The crunch of gravel jerked her from her melancholy thoughts and alerted her of visitors. Leah strolled toward the door and answered at the knock. Her mother, Janice, stood framed in the doorway.
“I would’ve called, but I just had to see the expression on your face.”
Leah moved back to let her mother in. “What’s going on, Mom?”
Janice stepped to the side and Leah saw for the first time her mother hadn’t come alone. Her jaw dropped and her knees wobbled when she saw him. His piercing blue eyes, wavy black hair and great physique left no doubt. “Mike?”
“One and the same,” he said.
She wanted to rush into his arms, and at the same time wanted to beat on his chest for never having contacted her over the years.
“I answered the door this morning,” her mother explained, “and there he was.”
Leah stumbled back and sat in her easy chair heavily. “Where have you been?”
“Away! That’s all you can say?”
“Don’t I get a hug and a kiss?”
She wanted to. She wanted to fly into his arms, but at the same time displeasure with his response held her back. “Not until you can give me a better answer for where you’ve been the last three years.”
“You wouldn’t believe me if I told you.”
Her displeasure was escalating into anger. He was avoiding her question. “Try me.” Again, she heard the crunch of gravel. Now who?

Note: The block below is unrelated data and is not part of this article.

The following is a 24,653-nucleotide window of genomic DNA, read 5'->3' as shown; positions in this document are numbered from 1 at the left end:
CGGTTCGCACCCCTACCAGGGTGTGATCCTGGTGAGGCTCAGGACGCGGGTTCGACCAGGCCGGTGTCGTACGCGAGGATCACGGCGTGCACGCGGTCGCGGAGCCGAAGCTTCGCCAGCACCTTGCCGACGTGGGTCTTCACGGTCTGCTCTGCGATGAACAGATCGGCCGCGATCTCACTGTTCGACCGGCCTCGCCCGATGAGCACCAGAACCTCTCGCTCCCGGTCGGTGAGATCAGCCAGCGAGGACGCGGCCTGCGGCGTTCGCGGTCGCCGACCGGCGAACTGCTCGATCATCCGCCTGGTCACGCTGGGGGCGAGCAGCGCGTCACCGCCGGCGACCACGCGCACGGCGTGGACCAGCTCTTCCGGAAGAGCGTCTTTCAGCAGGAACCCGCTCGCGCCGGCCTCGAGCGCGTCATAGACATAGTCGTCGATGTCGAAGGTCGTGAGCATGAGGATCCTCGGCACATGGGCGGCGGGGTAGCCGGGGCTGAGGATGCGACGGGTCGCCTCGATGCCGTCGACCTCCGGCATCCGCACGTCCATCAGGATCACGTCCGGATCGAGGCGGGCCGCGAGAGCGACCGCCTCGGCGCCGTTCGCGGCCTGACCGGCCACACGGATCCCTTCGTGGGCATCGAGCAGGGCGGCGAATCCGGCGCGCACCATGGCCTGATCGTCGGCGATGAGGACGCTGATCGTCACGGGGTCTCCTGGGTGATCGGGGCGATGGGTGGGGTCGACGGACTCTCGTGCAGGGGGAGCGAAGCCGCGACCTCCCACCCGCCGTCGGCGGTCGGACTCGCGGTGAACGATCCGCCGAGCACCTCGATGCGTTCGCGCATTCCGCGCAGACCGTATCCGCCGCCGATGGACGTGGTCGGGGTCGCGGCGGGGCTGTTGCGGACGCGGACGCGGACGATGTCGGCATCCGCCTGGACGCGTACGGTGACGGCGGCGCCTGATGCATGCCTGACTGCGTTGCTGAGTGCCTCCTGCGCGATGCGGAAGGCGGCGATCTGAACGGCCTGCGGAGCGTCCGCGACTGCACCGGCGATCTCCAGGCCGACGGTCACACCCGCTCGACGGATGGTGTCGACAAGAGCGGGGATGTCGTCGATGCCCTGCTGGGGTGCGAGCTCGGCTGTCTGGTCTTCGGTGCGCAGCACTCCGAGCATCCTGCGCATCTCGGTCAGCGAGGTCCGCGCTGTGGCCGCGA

Car doors slammed and a burly man darkened the doorway. She could see there were two others behind him.
“About time,” Mike snapped.
She glanced at Janice, who looked just as surprised as she felt. She looked up at Mike, waiting for an explanation. His eyes had taken on an iciness that sent a shiver racing through her.
“We got here as quickly as possible, Lothar,” the first man said.
Lothar? Who’s Lothar?
“Is that the bitch?” the man asked, indicating her.
Anger having come to full bloom, Leah sprang to her feet. “I don’t know who you are, but I didn’t invite you into my house and I won’t be called names. Get out! All of you get out. Mike, who are these men?”
He ignored her question. “That’s her, Olaf. The other one is her mother. Secure them both.”
Olaf and one of the men surged at her. The other man angled off toward her mother. Leah fought like a tigress, but the strength and size of the men quickly prevailed. In a short time, plastic ties secured her arms and legs. Olaf ripped a piece from her now-buttonless blouse and shoved it in her mouth, cutting off her swearing. He stood behind her, holding her down in the chair. She glared at Mike for a moment and glanced at her mom. Her arms and legs were also bound.
“We’ll take the witch with us. What about this one?” the man holding her mother asked.
Mike directed his gaze at her. In a voice cold enough to freeze a bonfire, he said, “She’s of no further use. Kill her.”
Leah struggled, attempting to rise, but Olaf held her in place. She watched the third man draw a wicked-looking knife and plunge it into her mother’s heart while holding his hand over her mouth to keep her silent. After twisting it several times, he pulled it free. Leah watched in shock until her mother’s wild bucking and twisting stopped. A spreading stain of blood spread over her green blouse as the older woman twitched. Her head bobbed, and she was gone.
Callously, the man wiped the blade clean on her mother’s clothes.
The gag in her mouth muffled Leah’s choking sobs. Tears stung her eyes. She closed them, attempting in vain to shut out the awful sight of her mother being murdered. Pain lanced through her heart.